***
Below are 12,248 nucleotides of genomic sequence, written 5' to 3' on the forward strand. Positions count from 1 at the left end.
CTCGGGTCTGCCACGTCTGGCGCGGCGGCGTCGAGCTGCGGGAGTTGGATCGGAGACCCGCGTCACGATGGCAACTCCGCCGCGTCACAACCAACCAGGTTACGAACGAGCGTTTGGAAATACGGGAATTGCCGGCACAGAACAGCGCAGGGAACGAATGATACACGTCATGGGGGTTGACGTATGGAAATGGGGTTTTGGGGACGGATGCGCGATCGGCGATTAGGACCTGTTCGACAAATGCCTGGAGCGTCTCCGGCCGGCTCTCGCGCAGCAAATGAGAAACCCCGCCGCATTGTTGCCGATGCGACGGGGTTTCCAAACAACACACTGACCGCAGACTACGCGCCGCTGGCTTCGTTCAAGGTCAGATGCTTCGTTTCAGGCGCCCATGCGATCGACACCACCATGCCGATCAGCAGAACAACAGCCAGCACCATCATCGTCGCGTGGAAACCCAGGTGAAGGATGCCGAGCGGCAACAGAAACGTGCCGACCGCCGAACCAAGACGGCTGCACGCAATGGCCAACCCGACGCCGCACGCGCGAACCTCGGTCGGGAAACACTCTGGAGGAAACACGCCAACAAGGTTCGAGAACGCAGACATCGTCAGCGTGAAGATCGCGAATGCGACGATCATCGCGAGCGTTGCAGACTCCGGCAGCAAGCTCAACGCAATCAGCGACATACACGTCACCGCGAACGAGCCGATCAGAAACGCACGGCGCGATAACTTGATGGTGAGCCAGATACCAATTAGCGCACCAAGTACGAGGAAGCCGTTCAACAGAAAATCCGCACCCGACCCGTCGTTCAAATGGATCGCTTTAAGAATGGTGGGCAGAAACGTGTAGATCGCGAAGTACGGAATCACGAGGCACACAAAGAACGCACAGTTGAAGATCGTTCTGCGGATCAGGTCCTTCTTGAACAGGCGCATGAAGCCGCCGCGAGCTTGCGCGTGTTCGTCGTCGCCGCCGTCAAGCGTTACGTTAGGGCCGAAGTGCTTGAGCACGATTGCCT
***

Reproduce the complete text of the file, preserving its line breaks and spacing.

Below are 12,248 nucleotides of genomic sequence, written 5' to 3' on the forward strand. Positions count from 1 at the left end.
CTCGGGTCTGCCACGTCTGGCGCGGCGGCGTCGAGCTGCGGGAGTTGGATCGGAGACCCGCGTCACGATGGCAACTCCGCCGCGTCACAACCAACCAGGTTACGAACGAGCGTTTGGAAATACGGGAATTGCCGGCACAGAACAGCGCAGGGAACGAATGATACACGTCATGGGGGTTGACGTATGGAAATGGGGTTTTGGGGACGGATGCGCGATCGGCGATTAGGACCTGTTCGACAAATGCCTGGAGCGTCTCCGGCCGGCTCTCGCGCAGCAAATGAGAAACCCCGCCGCATTGTTGCCGATGCGACGGGGTTTCCAAACAACACACTGACCGCAGACTACGCGCCGCTGGCTTCGTTCAAGGTCAGATGCTTCGTTTCAGGCGCCCATGCGATCGACACCACCATGCCGATCAGCAGAACAACAGCCAGCACCATCATCGTCGCGTGGAAACCCAGGTGAAGGATGCCGAGCGGCAACAGAAACGTGCCGACCGCCGAACCAAGACGGCTGCACGCAATGGCCAACCCGACGCCGCACGCGCGAACCTCGGTCGGGAAACACTCTGGAGGAAACACGCCAACAAGGTTCGAGAACGCAGACATCGTCAGCGTGAAGATCGCGAATGCGACGATCATCGCGAGCGTTGCAGACTCCGGCAGCAAGCTCAACGCAATCAGCGACATACACGTCACCGCGAACGAGCCGATCAGAAACGCACGGCGCGATAACTTGATGGTGAGCCAGATACCAATTAGCGCACCAAGTACGAGGAAGCCGTTCAACAGAAAATCCGCACCCGACCCGTCGTTCAAATGGATCGCTTTAAGAATGGTGGGCAGAAACGTGTAGATCGCGAAGTACGGAATCACGAGGCACACAAAGAACGCACAGTTGAAGATCGTTCTGCGGATCAGGTCCTTCTTGAACAGGCGCATGAAGCCGCCGCGAGCTTGCGCGTGTTCGTCGTCGCCGCCGTCAAGCGTTACGTTAGGGCCGAAGTGCTTGAGCACGATTGCCT